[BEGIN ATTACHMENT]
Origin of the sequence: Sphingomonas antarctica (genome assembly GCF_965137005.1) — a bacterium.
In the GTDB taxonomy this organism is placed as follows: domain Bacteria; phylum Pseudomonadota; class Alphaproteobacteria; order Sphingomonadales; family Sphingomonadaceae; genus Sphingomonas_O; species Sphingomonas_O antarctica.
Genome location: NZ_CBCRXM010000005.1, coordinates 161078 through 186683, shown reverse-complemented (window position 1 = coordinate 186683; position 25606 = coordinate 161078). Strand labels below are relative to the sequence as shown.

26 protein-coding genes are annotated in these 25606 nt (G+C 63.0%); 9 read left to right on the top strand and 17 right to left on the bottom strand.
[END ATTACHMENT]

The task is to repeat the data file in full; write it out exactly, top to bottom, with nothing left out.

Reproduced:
Origin of the sequence: Sphingomonas antarctica (genome assembly GCF_965137005.1) — a bacterium.
In the GTDB taxonomy this organism is placed as follows: domain Bacteria; phylum Pseudomonadota; class Alphaproteobacteria; order Sphingomonadales; family Sphingomonadaceae; genus Sphingomonas_O; species Sphingomonas_O antarctica.
Genome location: NZ_CBCRXM010000005.1, coordinates 161078 through 186683, shown reverse-complemented (window position 1 = coordinate 186683; position 25606 = coordinate 161078). Strand labels below are relative to the sequence as shown.

26 protein-coding genes are annotated in these 25606 nt (G+C 63.0%); 9 read left to right on the top strand and 17 right to left on the bottom strand.